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The employer mandate under the Patient Protection and Affordable Care Act (PPACA)—a.k.a. Obamacare—originally required companies with 50 or more full-time employees to offer affordable health care coverage to employees and their dependents (an employee’s child younger than 26 years old) by 2015 or face big fines
But now, in the mandate’s second delay, these companies have more time.
Last year, the U.S. Treasury Department delayed the mandate for all employers until 2015. The latest delay now gives employers with 50 to 99 full-time employees until 2016 to comply with these rules—but with a caveat.
The business must certify that they are eligible. However, even larger firms that don’t qualify for this delay will still get a break. These companies now only need to offer affordable coverage to 70 percent of full-time employees in 2015 to avoid the monetary penalties, and they don’t need to provide dependent coverage as long as they’re moving forward with the steps needed to offer this coverage beginning in 2016.
After next year, at least 95 percent of full-time employees need to be offered insurance, according to Kiplinger’s. Employers also now have some additional reprieve against the stiff monetary penalties imposed under Obamacare for not providing qualified healthcare to full-time employees.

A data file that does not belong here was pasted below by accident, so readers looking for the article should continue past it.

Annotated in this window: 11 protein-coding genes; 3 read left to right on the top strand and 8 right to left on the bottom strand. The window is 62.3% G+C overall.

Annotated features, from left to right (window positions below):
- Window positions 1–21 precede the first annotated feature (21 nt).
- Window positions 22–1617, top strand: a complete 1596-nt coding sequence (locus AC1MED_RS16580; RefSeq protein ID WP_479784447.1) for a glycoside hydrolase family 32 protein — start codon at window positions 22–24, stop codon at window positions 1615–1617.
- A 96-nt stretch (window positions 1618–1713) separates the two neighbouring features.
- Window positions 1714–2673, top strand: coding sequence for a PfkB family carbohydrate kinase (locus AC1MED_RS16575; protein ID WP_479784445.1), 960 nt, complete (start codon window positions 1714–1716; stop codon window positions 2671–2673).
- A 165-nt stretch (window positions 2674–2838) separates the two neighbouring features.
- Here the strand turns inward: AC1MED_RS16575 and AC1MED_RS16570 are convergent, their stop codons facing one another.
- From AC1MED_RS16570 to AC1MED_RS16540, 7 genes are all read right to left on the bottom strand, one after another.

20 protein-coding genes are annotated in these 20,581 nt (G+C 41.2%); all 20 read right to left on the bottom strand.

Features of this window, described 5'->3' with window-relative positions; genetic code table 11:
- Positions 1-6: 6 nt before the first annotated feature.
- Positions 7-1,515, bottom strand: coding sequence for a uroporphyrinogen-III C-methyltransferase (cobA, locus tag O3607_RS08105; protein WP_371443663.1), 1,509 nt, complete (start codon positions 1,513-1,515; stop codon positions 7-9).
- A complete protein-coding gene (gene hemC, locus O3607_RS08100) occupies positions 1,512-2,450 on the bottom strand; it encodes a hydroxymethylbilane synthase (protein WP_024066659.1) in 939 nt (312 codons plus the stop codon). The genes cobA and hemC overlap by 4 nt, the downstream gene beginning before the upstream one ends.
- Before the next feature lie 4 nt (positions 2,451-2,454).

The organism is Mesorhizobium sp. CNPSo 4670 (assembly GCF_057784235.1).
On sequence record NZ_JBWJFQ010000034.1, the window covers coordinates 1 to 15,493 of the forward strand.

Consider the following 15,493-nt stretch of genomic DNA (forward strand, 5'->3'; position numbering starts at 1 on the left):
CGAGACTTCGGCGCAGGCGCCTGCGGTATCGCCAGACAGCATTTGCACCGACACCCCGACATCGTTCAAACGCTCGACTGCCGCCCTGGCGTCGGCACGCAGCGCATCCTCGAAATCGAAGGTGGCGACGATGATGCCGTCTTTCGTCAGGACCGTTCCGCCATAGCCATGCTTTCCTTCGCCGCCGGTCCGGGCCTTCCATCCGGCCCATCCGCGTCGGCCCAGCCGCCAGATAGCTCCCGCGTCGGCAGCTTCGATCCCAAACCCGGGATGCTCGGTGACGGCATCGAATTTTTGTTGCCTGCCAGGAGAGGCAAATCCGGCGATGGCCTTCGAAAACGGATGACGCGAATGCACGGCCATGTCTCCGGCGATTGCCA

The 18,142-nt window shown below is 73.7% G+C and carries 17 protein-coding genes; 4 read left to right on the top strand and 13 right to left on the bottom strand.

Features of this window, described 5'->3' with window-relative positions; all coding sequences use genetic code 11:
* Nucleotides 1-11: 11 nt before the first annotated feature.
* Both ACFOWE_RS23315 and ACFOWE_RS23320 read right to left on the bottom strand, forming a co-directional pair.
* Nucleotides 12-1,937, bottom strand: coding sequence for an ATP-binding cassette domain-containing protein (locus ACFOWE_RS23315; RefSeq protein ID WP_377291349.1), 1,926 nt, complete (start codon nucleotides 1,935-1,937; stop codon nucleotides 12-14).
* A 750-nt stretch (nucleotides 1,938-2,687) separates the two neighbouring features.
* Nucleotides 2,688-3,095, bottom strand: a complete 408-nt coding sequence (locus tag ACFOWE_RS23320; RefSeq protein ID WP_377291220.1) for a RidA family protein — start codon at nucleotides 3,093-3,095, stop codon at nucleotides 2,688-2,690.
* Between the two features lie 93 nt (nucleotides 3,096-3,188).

The House of Representatives has voted to ease the health care reform law’s definition of a full-time employee by changing it to employees working at least 40 hours per week, Business Insurance reports. The PPACA legislation, which took effect Jan. 1, 2014, requires employers with at least 100 employees—starting in 2015—to offer qualified coverage to full-time employees, which has been defined as employees working an average of 30 hours per week or 130 hours per month, or face a penalty of $2,000 per employee.
The same requirement applies to employers with between 50 and 99 employees, effective in 2015, the Business Insurance report says.
Changing the classification of a full-time worker from 30 hours per week to 40 hours per week would reduce the number people receiving employer-based coverage by about 1 million, but it would increase the number of uninsured, the Obama Administration said in a statement.
Editor’s Note: Tina Grady Barbaccia is the editor of sister site Better Roads.